FourFourTwo’s Best 100 Football Players in the World 2016: 90-81

Part two of our countdown of the world's top players

Featuring two top U21s and a brilliant Evertonian…

Words: Huw DaviesJoe Brewin, Simon HarrisonHarriet Drudge, Andy Murray, Seb Stafford-Bloor, Gregor MacGregor, Ben Clark, Andrew Gibney.

90. Romelu Lukaku

Lukaku divides opinion – to some he’s a fine all-round striker who deserves his upward move away from Everton; to others he’s far from the finished article who should stay grounded for his own good.

But of course he’s not the finished article – the Belgian's still only 23, for crying out loud. That's easily forgotten given that Lukaku started his first-team career as a 16-year-old with Anderlecht and has remained firmly in the public consciousness ever since with high-profile and (mostly successful) stints at Chelsea, West Brom and Everton.

The facts, then: he’s one of only five players to score 50 Premier League goals before his 23rd birthday; plus, he boasts a goals-per-game record virtually in line with Robbie Fowler, Les Ferdinand and Didier Drogba, and significantly better than the likes of Dwight Yorke, Nicolas Anelka and Kevin Phillips.

Euro 2016 was disappointing by his standards, even after a very quiet end to 2015/16 with Everton, but life is good again under Ronald Koeman in 2016/17: after 10 games of the new campaign he’d already plundered seven goals. “His potential is greater and higher than Everton as a final destination," said his own manager in November. But where from here? – JB

89. Kalidou Koulibaly

After an unimpressive debut season in Naples, the arrival of new manager Maurizio Sarri seemed to spell bad news for Senegal's boisterous centre-back. With Napoli bemoaning their worst defensive record since 1997/98 (a season when they finished bottom), Koulibaly was shelled with criticism.

However, the incoming boss dismissed suggestions he would be looking for defensive reinforcements. Over the next nine months Napoli produced one of their finest seasons in recent memory, with Koulibaly hugely influential in a backline that conceded just 32 goals – their best defending since last winning the league in 1990.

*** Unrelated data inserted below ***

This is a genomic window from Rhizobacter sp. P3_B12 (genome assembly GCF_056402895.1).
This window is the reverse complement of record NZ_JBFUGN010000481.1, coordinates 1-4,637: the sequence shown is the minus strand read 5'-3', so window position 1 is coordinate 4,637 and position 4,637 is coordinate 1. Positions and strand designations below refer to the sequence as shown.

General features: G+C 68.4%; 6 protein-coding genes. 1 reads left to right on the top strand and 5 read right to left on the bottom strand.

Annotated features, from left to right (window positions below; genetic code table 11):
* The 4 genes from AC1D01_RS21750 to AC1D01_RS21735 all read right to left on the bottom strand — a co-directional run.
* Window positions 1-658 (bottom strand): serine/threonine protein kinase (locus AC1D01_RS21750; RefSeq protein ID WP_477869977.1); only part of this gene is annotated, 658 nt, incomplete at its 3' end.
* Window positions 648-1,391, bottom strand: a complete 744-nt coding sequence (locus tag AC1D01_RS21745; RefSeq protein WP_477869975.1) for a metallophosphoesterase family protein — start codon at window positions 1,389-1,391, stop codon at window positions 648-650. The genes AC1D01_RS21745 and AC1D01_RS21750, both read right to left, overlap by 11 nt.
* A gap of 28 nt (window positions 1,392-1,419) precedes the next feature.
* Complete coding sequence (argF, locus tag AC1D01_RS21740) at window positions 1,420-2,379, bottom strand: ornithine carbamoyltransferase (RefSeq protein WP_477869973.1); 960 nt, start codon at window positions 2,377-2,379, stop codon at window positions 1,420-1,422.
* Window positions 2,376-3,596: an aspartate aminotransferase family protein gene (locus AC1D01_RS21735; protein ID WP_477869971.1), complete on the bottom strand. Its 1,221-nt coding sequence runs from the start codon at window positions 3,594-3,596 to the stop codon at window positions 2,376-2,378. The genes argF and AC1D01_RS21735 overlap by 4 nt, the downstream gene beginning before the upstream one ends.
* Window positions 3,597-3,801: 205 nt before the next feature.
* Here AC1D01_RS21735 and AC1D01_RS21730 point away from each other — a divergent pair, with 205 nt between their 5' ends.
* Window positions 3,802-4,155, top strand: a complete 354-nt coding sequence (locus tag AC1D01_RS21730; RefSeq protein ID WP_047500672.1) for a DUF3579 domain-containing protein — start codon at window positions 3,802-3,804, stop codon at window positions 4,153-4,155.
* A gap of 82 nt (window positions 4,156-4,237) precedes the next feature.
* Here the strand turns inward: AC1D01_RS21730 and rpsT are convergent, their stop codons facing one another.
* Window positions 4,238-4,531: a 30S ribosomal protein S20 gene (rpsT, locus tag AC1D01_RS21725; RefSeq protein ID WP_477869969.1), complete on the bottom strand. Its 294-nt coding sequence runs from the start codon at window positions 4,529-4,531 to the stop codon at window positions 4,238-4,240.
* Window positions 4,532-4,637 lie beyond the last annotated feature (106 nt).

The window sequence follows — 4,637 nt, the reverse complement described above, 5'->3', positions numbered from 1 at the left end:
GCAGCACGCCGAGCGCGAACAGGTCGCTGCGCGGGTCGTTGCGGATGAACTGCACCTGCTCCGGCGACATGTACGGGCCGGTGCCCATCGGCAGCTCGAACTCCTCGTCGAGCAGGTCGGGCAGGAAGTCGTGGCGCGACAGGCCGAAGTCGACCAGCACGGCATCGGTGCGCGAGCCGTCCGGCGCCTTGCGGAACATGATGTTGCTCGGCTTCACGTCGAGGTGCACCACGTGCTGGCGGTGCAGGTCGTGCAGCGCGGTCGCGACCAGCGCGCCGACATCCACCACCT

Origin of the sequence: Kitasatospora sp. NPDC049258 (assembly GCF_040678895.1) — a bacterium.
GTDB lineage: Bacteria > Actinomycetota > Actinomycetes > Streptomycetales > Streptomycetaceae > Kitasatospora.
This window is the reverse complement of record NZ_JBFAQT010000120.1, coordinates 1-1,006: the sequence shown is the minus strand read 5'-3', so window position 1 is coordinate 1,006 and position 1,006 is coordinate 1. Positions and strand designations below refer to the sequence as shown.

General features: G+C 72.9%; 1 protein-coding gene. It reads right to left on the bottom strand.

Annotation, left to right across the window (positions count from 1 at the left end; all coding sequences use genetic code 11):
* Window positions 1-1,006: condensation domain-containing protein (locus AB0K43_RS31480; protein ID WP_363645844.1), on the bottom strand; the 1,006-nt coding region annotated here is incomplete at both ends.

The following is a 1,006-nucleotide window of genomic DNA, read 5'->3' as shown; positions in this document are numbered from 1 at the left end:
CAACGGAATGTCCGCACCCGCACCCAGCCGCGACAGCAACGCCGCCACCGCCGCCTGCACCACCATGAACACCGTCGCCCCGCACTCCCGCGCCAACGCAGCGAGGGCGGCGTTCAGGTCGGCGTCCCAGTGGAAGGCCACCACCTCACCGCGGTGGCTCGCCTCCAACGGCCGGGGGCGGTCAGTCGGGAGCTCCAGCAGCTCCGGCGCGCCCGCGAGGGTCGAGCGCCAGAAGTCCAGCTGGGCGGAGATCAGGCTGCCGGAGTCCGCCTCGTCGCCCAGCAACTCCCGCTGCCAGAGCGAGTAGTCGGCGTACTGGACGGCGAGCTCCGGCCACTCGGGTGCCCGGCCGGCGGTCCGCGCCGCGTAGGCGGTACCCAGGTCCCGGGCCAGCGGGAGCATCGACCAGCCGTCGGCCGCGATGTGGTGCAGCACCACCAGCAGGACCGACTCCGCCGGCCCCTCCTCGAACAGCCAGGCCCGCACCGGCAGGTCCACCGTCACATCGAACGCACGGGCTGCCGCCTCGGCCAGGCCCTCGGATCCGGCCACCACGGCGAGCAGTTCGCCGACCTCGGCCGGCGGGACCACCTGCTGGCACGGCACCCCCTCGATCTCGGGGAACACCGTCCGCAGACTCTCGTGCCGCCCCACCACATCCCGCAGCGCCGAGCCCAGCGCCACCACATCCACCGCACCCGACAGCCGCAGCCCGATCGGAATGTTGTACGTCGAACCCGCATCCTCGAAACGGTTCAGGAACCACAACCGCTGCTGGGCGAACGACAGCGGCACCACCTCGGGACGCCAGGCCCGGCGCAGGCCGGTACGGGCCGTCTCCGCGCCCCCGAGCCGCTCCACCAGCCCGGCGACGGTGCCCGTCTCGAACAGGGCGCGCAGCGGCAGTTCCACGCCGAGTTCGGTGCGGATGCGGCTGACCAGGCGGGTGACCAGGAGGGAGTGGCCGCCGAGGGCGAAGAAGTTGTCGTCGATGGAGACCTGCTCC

A turbulent summer featuring non-stop transfer talk of a £50m move to the Premier League has unfortunately been followed by a stalled start to the season by both Napoli and Koulibaly, while Sarri admitted during pre-season that his leading defender was still prone to "dumb errors". Far from the finished product, the 25-year-old has signed a new five-year contract, though, and there's no doubting his place in the Partenopei's foreseeable future. – BC

88. Adrien Rabiot

If coming on against Real Madrid in the Champions League last year was Rabiot’s coming-out party, the curly-haired midfielder has since been strutting around and showing everyone why he's so highly rated in 2016.

The young left-footer has excelled first for Laurent Blanc and now under Unai Emery, keeping summer signing Grzegorz Krychowiak out of the side for long periods. Rabiot’s long legs make his an able body in defensive situations, while he reads the game well and spreads play with an excellent passing range.

Despite having Blaise Matuidi, Marco Verratti and Thiago Motta as midfield options, it’s Rabiot who's impressed most this season, earning his first full France cap in the process. He has everything you'd want in a modern midfielder, and it won’t be long until he’s the player PSG are building their team around. – AG

87. Filipe Luis

Of all the crimes committed by Jose Mourinho at Chelsea, spending £15.8m on Atletico Madrid defender Filipe Luis in the summer of 2014, then giving him seven league starts (two of which came after the Premier League title had been secured) will always feature towards the top of the misdemeanours. 
 
A contender for the best left-back in the world at the time, the Brazilian has been reinvigorated by a return to the Vicente Calderon. A near ever-present as los Colchoneros reached a second Champions League final in three seasons – and featuring in both – the 31-year-old is everything a modern full-back should be: strong in the tackle, defensively astute and excellent going forward. 

Luis’s partnership down Atleti’s left with the rapidly improving Yannick Carrasco is vital to coach Diego Simeone’s counter-attacking strategy and will go a long way to securing silverware in the club’s last season at the Calderon. – AM

Next: The striker who just needed minutes